The National Institute of Standards and Technology (NIST) has released new standard reference material (SRM) that uses urine to check for kidney disease and conditions that affect kidney function.

SRM 3666 is a new human urine standard that contains carefully measured amounts of a protein called albumin and another important molecule called creatinine. The standard will improve clinical measurements and support decisions for diagnosing kidney disease, the NIST says.

“We need precise clinical measurements so clinicians can make accurate decisions. This SRM directly impacts the health of individuals and the quality of care they receive,” says NIST chemist Ashley Beasley Green. “It’s hard to determine the risk of kidney disease with inconsistent test results.”

To check the health of your kidneys, clinicians look at the ratio of albumin to creatinine. Albumin is a protein created in the liver, and creatinine is a small molecule and waste product that is filtered by your kidneys out of the body through your urine.

Albumin circulates through the bloodstream and helps keep fluid from leaking out from your blood vessels. It also transports other compounds, such as hormones and vitamins, throughout the body. Since the primary function of kidneys is to filter blood, small amounts of albumin can be expected in the urine. But when high levels of these compounds are detected in urine, this could mean your kidneys aren’t functioning properly. 

Standards exist to support measurements of creatinine; however, there are no standards for albumin in human urine, increasing the risk of inconsistent measurements from one lab to the next, hence the need for a standard, NIST says.

About the NIST Urine SRM 

The new SRM consists of four vials of different levels of albumin and creatinine. The four levels represent the clinical ranges of albumin in urine, from normal levels to those indicating disease. To develop the human urine-based material, Green collaborated with the global clinical community to obtain urine samples from patients with kidney function that ranged from normal to having preexisting disease. The SRM comes with a data sheet that gives accurate measures of how much albumin and creatinine are in each vial.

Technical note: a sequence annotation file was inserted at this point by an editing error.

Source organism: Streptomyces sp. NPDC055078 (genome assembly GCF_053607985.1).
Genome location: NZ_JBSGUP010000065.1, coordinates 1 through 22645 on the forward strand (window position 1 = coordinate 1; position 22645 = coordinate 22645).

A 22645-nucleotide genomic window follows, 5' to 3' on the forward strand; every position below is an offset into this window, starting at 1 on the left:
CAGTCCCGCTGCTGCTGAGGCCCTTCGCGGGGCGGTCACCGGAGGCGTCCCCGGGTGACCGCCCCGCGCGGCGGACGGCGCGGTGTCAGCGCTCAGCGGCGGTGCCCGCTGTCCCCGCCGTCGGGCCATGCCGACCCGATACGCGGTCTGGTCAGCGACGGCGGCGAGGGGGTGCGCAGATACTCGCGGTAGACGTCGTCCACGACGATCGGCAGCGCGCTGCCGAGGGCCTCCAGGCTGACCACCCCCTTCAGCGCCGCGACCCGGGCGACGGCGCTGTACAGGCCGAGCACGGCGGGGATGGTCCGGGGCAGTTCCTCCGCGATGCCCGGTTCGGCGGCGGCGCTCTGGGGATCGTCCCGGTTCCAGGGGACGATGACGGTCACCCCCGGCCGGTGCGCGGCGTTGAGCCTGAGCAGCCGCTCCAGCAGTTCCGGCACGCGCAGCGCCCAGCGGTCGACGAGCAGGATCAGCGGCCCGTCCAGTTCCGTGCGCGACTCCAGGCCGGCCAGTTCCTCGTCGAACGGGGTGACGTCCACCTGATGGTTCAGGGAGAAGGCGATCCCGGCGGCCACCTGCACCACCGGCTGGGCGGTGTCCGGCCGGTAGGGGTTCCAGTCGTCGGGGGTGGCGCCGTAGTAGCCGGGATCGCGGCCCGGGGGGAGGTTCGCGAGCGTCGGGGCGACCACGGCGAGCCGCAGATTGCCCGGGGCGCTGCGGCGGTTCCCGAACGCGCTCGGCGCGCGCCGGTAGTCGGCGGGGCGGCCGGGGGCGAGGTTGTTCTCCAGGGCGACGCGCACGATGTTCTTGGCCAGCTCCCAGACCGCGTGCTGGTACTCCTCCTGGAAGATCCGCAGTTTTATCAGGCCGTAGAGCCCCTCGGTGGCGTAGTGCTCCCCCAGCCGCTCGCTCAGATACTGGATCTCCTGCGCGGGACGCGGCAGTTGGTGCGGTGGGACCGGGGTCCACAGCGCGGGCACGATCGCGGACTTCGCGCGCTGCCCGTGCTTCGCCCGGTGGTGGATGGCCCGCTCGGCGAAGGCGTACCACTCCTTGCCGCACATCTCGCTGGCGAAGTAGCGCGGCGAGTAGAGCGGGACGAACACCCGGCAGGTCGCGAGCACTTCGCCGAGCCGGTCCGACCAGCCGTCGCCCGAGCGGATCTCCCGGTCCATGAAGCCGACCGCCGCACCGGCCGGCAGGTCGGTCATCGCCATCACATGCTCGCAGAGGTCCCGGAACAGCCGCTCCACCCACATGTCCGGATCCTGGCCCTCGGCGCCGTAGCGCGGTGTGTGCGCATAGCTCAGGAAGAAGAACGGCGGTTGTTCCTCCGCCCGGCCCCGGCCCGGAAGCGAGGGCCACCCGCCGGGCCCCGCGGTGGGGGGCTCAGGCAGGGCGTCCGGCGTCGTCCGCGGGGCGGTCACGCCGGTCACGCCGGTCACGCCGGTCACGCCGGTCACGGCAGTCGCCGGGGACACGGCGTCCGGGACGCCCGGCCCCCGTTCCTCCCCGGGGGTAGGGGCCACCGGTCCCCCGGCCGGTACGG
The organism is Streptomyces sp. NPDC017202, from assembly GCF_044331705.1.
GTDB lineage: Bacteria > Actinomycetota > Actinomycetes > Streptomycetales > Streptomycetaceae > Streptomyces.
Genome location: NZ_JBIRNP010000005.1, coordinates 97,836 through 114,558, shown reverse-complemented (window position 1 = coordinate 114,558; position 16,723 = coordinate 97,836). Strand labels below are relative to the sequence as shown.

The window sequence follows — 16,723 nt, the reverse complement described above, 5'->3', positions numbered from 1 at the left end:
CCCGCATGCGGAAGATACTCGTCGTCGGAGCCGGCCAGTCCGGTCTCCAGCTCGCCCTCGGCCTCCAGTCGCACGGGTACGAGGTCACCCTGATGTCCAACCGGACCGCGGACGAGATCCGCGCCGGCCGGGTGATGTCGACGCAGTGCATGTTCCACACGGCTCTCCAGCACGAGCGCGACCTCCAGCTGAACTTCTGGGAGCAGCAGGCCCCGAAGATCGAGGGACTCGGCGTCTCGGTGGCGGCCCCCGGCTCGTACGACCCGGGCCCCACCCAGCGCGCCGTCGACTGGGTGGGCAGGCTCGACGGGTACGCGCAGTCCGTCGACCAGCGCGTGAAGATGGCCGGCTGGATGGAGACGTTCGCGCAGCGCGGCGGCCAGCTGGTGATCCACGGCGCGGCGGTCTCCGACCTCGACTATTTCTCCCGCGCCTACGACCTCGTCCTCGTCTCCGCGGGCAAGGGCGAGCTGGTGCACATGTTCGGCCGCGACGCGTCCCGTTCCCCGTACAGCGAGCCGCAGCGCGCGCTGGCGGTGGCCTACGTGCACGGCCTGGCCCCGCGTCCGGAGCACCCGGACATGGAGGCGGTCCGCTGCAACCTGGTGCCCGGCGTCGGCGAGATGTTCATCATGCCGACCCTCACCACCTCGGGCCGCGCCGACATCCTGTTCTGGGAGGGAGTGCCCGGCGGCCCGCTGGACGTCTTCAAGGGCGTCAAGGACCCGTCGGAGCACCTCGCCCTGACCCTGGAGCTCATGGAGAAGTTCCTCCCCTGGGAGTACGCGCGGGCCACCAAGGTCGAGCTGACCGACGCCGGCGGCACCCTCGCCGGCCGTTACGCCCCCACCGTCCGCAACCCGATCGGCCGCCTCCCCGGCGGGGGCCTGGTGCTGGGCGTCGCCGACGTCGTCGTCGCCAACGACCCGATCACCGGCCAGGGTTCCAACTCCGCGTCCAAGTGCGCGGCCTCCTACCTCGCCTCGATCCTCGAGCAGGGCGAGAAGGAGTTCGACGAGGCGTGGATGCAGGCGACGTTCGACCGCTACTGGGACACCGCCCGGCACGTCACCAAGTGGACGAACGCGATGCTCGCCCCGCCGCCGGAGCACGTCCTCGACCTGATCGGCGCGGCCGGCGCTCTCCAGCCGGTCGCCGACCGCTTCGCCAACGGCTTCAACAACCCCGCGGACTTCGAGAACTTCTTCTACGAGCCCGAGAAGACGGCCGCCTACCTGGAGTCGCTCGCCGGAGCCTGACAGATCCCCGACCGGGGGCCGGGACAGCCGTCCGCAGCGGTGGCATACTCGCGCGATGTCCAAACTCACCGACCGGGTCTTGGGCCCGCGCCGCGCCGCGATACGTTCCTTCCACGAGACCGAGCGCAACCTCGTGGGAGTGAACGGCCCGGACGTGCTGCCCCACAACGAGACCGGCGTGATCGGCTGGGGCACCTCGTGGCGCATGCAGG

Laboratories that test urine samples can use the SRM for quality control. Researchers can run the material through their instruments, and if their results match the numbers on the data sheet, then they can have greater assurance their instruments are working correctly. 

Until now, the standard for albumin was based in serum, a clear liquid component of blood, and not human urine. “The ideal standard is always in the same material as the clinical sample. If you send a urine sample to a lab, you expect the quality control material to be the same,” says Green.

This work is part of a larger program, called the Urine Albumin Standardization Program, that has been active for over a decade to build these reference materials. But the work is not done after the SRM is released. International studies, such as interlaboratory comparisons that use the SRM, will be conducted to further confirm that the material meets the needs of the entire community, from clinical labs to assay manufacturers.

Further reading: Calibration Verification Testing for Urine and Serum Magnesium Assays Now Available

In addition, the implications of the SRM go beyond improving the accuracy of clinical measurements. It also can have future impacts on clinical guidelines and improving the framework of how doctors diagnose and treat patients. “This SRM is the first of its kind and will allow better guidelines for patient care. It stands to have a tremendous impact,” says NIST chemist Karen Phinney.

SRM 3666 (Albumin and Creatinine in Frozen Human Urine) is now available from NIST. 

Featured image: The human urine standard consists of accurate and precise measurements of albumin, a small protein created in the liver, and creatinine, a molecule, in frozen human urine. These two compounds serve as biomarkers to check if your kidneys are healthy. The standard reference material (SRM) is made up of four vials that represent clinical ranges of albumin in urine, from normal levels to those indicating disease. It will ultimately help support decisions for diagnosing kidney disease. Photo: NIST